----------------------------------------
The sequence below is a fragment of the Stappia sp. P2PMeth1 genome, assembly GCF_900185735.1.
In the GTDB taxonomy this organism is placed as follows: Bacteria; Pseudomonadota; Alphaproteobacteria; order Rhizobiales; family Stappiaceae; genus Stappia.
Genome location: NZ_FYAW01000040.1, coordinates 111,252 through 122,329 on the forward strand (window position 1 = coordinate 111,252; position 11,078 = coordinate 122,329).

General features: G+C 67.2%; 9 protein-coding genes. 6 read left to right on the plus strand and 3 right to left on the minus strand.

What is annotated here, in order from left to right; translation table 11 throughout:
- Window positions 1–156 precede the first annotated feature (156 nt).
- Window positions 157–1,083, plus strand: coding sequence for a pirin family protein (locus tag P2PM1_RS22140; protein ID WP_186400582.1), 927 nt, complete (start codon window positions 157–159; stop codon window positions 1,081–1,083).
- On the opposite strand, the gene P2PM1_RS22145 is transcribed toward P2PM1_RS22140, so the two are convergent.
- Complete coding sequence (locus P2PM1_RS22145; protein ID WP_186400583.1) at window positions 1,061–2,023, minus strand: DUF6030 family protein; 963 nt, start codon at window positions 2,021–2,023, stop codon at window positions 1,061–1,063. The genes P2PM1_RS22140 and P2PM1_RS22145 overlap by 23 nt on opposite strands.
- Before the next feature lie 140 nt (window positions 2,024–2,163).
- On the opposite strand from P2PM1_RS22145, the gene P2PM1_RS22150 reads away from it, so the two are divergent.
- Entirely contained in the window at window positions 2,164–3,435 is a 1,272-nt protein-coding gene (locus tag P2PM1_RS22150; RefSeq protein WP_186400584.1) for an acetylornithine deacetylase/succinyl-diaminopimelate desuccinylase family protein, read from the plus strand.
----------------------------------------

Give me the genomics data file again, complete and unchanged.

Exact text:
The sequence below is a fragment of the Stappia sp. P2PMeth1 genome, assembly GCF_900185735.1.
In the GTDB taxonomy this organism is placed as follows: Bacteria; Pseudomonadota; Alphaproteobacteria; order Rhizobiales; family Stappiaceae; genus Stappia.
Genome location: NZ_FYAW01000040.1, coordinates 111,252 through 122,329 on the forward strand (window position 1 = coordinate 111,252; position 11,078 = coordinate 122,329).

General features: G+C 67.2%; 9 protein-coding genes. 6 read left to right on the plus strand and 3 right to left on the minus strand.

What is annotated here, in order from left to right; translation table 11 throughout:
- Window positions 1–156 precede the first annotated feature (156 nt).
- Window positions 157–1,083, plus strand: coding sequence for a pirin family protein (locus tag P2PM1_RS22140; protein ID WP_186400582.1), 927 nt, complete (start codon window positions 157–159; stop codon window positions 1,081–1,083).
- On the opposite strand, the gene P2PM1_RS22145 is transcribed toward P2PM1_RS22140, so the two are convergent.
- Complete coding sequence (locus P2PM1_RS22145; protein ID WP_186400583.1) at window positions 1,061–2,023, minus strand: DUF6030 family protein; 963 nt, start codon at window positions 2,021–2,023, stop codon at window positions 1,061–1,063. The genes P2PM1_RS22140 and P2PM1_RS22145 overlap by 23 nt on opposite strands.
- Before the next feature lie 140 nt (window positions 2,024–2,163).
- On the opposite strand from P2PM1_RS22145, the gene P2PM1_RS22150 reads away from it, so the two are divergent.
- Entirely contained in the window at window positions 2,164–3,435 is a 1,272-nt protein-coding gene (locus tag P2PM1_RS22150; RefSeq protein WP_186400584.1) for an acetylornithine deacetylase/succinyl-diaminopimelate desuccinylase family protein, read from the plus strand.